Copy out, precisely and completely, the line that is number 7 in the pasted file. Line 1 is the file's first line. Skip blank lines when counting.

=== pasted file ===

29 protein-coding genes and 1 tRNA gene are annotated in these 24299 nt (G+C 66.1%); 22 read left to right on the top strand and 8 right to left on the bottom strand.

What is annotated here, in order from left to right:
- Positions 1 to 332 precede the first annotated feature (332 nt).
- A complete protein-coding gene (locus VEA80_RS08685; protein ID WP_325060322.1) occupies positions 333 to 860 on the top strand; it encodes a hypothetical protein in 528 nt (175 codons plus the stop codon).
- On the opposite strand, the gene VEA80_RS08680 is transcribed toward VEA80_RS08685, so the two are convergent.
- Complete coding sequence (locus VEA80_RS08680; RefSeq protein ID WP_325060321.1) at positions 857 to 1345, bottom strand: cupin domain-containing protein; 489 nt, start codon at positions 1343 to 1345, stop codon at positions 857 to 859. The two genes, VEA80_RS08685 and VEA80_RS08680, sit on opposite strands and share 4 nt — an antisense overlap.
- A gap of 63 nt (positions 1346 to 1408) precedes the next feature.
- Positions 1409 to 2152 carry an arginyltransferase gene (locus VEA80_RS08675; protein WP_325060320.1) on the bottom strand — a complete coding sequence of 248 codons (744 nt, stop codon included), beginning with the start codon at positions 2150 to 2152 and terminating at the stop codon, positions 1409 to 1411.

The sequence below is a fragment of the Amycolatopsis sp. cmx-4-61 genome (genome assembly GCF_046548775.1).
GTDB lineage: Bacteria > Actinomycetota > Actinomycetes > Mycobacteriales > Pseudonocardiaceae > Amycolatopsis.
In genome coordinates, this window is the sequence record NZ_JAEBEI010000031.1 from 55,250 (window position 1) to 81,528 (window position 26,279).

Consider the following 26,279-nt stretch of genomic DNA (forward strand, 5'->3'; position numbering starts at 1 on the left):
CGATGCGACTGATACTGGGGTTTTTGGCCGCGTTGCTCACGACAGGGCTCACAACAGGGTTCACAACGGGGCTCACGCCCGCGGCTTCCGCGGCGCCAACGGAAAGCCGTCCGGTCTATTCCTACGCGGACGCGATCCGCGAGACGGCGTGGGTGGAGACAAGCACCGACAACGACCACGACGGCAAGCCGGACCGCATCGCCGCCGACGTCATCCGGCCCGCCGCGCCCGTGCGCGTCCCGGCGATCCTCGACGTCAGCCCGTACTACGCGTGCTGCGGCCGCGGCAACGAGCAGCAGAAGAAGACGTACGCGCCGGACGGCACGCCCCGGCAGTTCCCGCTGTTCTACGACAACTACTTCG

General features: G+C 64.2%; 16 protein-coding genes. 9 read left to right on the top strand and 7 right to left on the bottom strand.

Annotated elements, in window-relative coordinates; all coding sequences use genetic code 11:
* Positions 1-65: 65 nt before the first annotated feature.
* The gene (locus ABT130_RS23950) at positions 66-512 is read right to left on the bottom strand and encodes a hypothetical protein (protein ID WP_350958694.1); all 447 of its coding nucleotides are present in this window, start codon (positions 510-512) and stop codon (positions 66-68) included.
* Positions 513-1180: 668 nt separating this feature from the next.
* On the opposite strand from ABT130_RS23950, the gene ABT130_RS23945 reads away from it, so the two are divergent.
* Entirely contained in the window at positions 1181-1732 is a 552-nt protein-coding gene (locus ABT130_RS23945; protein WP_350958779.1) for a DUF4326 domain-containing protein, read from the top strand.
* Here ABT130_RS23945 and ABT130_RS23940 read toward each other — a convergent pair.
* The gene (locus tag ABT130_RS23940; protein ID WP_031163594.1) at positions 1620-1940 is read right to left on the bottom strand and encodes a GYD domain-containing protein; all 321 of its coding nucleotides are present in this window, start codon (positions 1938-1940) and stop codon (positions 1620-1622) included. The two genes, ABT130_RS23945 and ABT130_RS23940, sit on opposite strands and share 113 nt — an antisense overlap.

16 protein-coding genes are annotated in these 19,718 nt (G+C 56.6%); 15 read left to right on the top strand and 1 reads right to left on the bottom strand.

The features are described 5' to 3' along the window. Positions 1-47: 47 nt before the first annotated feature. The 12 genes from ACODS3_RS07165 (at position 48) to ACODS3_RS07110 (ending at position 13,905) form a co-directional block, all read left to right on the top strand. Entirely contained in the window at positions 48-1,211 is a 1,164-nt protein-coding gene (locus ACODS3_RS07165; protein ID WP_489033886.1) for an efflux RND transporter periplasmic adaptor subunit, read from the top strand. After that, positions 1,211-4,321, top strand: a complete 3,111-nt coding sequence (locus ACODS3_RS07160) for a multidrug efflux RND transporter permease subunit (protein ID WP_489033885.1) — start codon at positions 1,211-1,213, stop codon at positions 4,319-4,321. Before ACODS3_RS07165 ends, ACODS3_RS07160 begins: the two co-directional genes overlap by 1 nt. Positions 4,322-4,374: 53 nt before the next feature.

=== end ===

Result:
- A gap of 63 nt (positions 1346 to 1408) precedes the next feature.